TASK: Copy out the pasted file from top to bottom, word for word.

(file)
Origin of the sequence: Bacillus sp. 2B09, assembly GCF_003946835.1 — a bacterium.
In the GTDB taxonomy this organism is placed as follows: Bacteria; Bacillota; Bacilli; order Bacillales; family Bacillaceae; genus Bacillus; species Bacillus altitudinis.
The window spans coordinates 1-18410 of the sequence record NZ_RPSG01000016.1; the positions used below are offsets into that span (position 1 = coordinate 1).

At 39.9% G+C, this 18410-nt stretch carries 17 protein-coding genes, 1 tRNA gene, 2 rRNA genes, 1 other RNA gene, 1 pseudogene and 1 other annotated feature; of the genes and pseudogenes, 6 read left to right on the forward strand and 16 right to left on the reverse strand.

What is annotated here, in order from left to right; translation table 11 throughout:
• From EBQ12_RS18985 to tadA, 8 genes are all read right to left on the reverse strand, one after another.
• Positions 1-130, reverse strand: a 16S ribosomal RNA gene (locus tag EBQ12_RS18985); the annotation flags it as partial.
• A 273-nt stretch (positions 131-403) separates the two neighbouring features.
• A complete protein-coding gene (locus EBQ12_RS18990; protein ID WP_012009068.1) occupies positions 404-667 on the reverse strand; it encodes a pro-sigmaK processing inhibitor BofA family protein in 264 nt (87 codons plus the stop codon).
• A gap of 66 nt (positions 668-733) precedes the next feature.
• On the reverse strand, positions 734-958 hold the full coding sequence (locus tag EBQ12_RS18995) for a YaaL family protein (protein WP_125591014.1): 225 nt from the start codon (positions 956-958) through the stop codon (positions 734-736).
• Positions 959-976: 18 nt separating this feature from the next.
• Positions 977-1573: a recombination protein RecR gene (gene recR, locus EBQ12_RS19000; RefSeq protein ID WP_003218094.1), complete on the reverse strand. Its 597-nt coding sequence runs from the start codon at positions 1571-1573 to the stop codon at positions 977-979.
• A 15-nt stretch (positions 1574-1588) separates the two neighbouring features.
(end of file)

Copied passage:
Origin of the sequence: Bacillus sp. 2B09, assembly GCF_003946835.1 — a bacterium.
In the GTDB taxonomy this organism is placed as follows: Bacteria; Bacillota; Bacilli; order Bacillales; family Bacillaceae; genus Bacillus; species Bacillus altitudinis.
The window spans coordinates 1-18410 of the sequence record NZ_RPSG01000016.1; the positions used below are offsets into that span (position 1 = coordinate 1).

At 39.9% G+C, this 18410-nt stretch carries 17 protein-coding genes, 1 tRNA gene, 2 rRNA genes, 1 other RNA gene, 1 pseudogene and 1 other annotated feature; of the genes and pseudogenes, 6 read left to right on the forward strand and 16 right to left on the reverse strand.

What is annotated here, in order from left to right; translation table 11 throughout:
• From EBQ12_RS18985 to tadA, 8 genes are all read right to left on the reverse strand, one after another.
• Positions 1-130, reverse strand: a 16S ribosomal RNA gene (locus tag EBQ12_RS18985); the annotation flags it as partial.
• A 273-nt stretch (positions 131-403) separates the two neighbouring features.
• A complete protein-coding gene (locus EBQ12_RS18990; protein ID WP_012009068.1) occupies positions 404-667 on the reverse strand; it encodes a pro-sigmaK processing inhibitor BofA family protein in 264 nt (87 codons plus the stop codon).
• A gap of 66 nt (positions 668-733) precedes the next feature.
• On the reverse strand, positions 734-958 hold the full coding sequence (locus tag EBQ12_RS18995) for a YaaL family protein (protein WP_125591014.1): 225 nt from the start codon (positions 956-958) through the stop codon (positions 734-736).
• Positions 959-976: 18 nt separating this feature from the next.
• Positions 977-1573: a recombination protein RecR gene (gene recR, locus EBQ12_RS19000; RefSeq protein ID WP_003218094.1), complete on the reverse strand. Its 597-nt coding sequence runs from the start codon at positions 1571-1573 to the stop codon at positions 977-979.
• A 15-nt stretch (positions 1574-1588) separates the two neighbouring features.